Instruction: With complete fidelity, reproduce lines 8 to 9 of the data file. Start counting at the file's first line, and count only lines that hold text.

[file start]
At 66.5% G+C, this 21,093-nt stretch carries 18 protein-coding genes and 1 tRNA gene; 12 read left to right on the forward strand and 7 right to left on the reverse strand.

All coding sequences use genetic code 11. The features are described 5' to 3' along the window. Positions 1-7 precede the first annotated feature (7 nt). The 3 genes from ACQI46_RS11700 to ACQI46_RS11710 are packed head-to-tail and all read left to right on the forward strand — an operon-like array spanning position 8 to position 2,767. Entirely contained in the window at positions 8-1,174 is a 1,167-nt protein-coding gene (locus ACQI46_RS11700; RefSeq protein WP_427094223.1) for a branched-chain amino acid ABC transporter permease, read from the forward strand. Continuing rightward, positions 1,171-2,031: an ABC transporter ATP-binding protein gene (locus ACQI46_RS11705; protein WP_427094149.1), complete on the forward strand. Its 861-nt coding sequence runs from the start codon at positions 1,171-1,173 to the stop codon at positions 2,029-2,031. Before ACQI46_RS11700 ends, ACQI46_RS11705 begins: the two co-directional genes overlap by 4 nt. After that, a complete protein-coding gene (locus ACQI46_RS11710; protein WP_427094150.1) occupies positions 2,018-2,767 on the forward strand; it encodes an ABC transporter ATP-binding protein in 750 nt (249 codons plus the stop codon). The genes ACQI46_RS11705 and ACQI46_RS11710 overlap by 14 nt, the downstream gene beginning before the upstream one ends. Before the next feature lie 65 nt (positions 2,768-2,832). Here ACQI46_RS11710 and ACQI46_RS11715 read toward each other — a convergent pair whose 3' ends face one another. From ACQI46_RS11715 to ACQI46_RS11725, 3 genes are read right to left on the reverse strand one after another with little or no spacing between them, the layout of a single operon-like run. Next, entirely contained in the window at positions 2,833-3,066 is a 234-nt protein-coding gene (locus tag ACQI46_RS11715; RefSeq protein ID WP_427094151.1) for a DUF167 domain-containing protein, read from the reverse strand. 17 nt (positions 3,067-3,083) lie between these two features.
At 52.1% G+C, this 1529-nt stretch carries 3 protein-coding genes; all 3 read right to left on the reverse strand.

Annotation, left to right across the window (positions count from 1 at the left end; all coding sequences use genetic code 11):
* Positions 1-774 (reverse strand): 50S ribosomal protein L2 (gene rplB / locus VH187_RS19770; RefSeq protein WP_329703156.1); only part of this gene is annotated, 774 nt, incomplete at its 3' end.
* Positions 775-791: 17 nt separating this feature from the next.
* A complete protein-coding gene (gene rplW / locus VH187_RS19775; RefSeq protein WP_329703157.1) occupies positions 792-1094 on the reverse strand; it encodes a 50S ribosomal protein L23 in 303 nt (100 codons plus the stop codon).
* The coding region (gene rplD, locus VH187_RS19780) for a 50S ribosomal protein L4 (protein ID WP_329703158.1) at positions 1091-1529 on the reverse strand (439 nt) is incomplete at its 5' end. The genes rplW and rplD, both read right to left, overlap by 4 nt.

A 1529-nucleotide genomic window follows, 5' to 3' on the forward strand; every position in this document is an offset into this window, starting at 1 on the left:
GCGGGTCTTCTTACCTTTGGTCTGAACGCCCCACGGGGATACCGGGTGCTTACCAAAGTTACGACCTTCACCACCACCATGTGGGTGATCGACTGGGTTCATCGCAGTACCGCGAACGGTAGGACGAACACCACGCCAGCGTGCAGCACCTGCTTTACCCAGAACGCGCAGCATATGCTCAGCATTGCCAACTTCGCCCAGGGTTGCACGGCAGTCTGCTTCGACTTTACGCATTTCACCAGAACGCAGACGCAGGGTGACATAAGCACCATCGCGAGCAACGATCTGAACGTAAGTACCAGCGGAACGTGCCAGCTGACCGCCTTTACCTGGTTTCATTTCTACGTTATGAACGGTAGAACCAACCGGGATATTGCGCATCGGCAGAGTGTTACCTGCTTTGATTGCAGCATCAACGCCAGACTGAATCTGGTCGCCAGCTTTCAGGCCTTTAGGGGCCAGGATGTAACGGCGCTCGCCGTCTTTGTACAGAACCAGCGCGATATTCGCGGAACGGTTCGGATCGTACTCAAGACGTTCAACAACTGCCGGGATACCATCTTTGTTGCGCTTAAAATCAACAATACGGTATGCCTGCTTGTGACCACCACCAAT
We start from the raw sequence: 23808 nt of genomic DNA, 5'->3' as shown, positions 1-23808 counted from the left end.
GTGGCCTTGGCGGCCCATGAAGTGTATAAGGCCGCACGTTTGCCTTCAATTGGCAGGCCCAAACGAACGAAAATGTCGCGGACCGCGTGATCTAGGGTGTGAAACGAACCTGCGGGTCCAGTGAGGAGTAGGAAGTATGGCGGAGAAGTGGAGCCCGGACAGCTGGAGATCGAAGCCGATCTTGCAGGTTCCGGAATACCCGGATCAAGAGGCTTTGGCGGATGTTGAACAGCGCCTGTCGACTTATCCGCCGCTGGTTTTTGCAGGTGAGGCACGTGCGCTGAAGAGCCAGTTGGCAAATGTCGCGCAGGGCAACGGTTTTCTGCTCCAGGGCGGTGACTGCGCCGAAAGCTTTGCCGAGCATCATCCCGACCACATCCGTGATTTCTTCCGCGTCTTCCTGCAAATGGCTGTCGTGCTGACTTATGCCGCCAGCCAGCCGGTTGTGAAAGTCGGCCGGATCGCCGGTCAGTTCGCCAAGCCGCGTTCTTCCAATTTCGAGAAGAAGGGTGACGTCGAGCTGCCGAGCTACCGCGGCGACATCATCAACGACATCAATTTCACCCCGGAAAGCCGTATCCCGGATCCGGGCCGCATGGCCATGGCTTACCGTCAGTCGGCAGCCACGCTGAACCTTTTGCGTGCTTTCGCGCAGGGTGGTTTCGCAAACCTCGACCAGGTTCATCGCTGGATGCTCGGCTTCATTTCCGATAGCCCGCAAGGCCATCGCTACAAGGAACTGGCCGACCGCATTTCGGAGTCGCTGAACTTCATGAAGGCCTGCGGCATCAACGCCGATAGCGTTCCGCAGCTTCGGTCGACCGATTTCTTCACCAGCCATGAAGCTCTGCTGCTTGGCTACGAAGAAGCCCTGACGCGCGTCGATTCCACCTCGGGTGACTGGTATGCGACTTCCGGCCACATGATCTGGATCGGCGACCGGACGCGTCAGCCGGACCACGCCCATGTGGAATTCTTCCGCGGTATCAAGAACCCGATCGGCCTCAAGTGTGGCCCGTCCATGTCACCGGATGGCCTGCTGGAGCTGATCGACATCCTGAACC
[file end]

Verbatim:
* The coding region (gene rplD, locus VH187_RS19780) for a 50S ribosomal protein L4 (protein ID WP_329703158.1) at positions 1091-1529 on the reverse strand (439 nt) is incomplete at its 5' end. The genes rplW and rplD, both read right to left, overlap by 4 nt.

A 1529-nucleotide genomic window follows, 5' to 3' on the forward strand; every position in this document is an offset into this window, starting at 1 on the left: